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Wednesday, February 27, 2013

Notes from the USA – a guest post

For some one who has Indian origins but has spent a reasonable amount of time in the Western world, a trip to India can simultaneously be a pleasant and an aggravating experience.

Pleasant because one meets old friends and family, as well as appreciates the economic growth that is quite visible – particularly in cities and towns. Aggravating because the same old bureaucratic ways of daily business and commerce leave a lot to be desired.

In this month’s guest post, KKP points out the areas of improvement that can propel India to faster economic growth. 

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Pros and Cons of Westernizing the East

The Westernized world (viz. North America and Western Europe) has developed over many decades into a refined economy with many pillars to the structure. Each of these pillars form the foundation on which the western economies have grown, multiplied and provided the prosperity that people deserve.

Today, those same pillars are being built in the East. However, many of the pillars of the western economies are now becoming  wobbly due to the size and flaws in their structure - like too much enthusiasm with debt (personal and corporate). One of the historians (Niall) explains these shifts in what he calls “killer apps”. There are six to be precise: Competition, Science/Technology, Rule of Property Rights, Medicine, Consumer Society and Work Ethics.

In a recent trip to India, I have analyzed the Indian marketplace from many angles and spoke with several HNIs. Each of them called the West ‘a world waiting to blow up’, and name the East as the place to be. I do not disagree with this ‘macro-call’. What I fail to see very clearly is the dominance in India of all of the “killer apps”, without which the economy will either wobble, or even begin to fall. We all know that some of the pillars are still being built, but what I clearly found amiss was the older generation continuing to run the country (in Nationalized Banks, Government Offices and other places).

  • Competition is all around, but there is still nepotism and corruption that leaves the door wide open
  • Science/Technology is being adopted, but there is too much automation of old bureaucratic processes
  • Property Rights rules are being modified, but old rental rules still dominate in large cities
  • Medicine is advancing, but it is riding on old rules, processes and a bit of ‘short cut approaches’
  • Consumers are getting smarter, using technologies, but it is limited to the new young middle class
  • Work Ethics are outright missing among the masses, and this is the shortest pillar of the economy

Without all the pillars of the structure strong and growing, we will see a deteriorating environment that runs on black money, inefficient processes costing manpower, high error rates in each task, paper-based society that will not change for another 10-20 years, and finally, an uncontrolled inflationary environment due to lack of resources.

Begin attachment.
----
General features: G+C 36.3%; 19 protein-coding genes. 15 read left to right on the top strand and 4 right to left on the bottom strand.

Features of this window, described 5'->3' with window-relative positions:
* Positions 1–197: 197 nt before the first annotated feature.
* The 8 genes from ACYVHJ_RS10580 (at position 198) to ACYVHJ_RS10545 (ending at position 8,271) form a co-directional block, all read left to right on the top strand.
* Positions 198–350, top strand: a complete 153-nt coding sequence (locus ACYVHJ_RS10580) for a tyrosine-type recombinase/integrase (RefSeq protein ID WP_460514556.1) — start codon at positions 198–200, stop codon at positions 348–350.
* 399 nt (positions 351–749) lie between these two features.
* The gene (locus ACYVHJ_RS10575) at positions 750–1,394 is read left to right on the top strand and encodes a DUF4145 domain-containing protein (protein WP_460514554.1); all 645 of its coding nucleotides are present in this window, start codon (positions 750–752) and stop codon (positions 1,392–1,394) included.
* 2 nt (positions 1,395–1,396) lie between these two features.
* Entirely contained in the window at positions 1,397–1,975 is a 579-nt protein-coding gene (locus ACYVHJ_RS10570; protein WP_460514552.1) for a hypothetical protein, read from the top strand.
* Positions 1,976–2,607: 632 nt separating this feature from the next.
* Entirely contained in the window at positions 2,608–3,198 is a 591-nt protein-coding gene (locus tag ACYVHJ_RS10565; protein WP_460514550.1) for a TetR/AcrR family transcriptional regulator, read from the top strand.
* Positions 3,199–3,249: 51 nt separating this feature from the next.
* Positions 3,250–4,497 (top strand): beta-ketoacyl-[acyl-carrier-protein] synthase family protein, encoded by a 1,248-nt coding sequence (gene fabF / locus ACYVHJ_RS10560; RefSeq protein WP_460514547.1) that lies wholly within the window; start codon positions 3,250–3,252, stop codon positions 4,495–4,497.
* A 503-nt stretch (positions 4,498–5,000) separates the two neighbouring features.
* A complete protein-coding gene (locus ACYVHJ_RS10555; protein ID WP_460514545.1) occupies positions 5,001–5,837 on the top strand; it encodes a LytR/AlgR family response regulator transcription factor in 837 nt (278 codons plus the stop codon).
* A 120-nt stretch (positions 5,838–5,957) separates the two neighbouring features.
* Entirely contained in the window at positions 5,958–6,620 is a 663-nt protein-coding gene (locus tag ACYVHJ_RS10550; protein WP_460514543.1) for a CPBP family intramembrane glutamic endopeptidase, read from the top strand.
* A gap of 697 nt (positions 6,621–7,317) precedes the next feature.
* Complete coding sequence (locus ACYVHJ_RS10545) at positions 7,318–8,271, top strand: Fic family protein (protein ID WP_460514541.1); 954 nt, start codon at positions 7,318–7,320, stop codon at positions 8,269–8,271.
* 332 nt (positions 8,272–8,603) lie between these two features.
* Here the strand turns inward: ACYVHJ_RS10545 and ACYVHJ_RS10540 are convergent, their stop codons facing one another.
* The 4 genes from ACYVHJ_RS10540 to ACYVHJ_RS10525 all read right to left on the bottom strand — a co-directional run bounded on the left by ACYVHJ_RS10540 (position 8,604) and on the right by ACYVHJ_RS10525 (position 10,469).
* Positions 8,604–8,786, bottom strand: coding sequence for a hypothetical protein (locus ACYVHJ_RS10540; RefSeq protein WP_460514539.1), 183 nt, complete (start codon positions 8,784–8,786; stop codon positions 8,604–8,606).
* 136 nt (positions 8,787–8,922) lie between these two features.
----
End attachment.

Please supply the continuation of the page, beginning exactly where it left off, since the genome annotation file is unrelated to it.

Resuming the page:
None of the above means that we will falter, because people know how to work ‘around’ the system, but yet, it will take another 10-20-30 years for the dominance of India to show up at the Global Level, with a level of confidence that was shown by some of the Western Nations in the mid-1990’s or mid-2000’s, and by China now.

All in all, let’s give a lot of credit to India (and Indians) for working away amongst this turning tide of sustaining the energy of going after each task 2-5 times before it is completed to its required intent, being patient or pushy depending on the day to get the job done, and finally, for improving at the rate that it has since 1990. Long working hours within the new institutions is a norm that people face today to sustain growth, but everyone works happily in this environment, moving themselves from one step of the financial ladder to the next higher one. With people like Modi forcing change upon change at the government level, we might be able to shorten the 10-20-30 years that I predict into something less, but that has to be proven between now and 2020.

Bottom line is to stay invested come thick or thin in the Indian economy, but simultaneously believe in China and Commodities to diversify and distribute wealth, since East is the place to be, and West is fading away in my lifetime.

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KKP (Kiran Patel) is a long time investor in the US, investing in US, Indian and Chinese markets for the last 25 years. Investing is a passion, and most recently he has ventured into real estate in the US and also a bit in India. Running user groups, teaching kids at local high school, moderating a group in the US and running Investment Clubs are his current hobbies. He also works full time for a Fortune 100 corporation.

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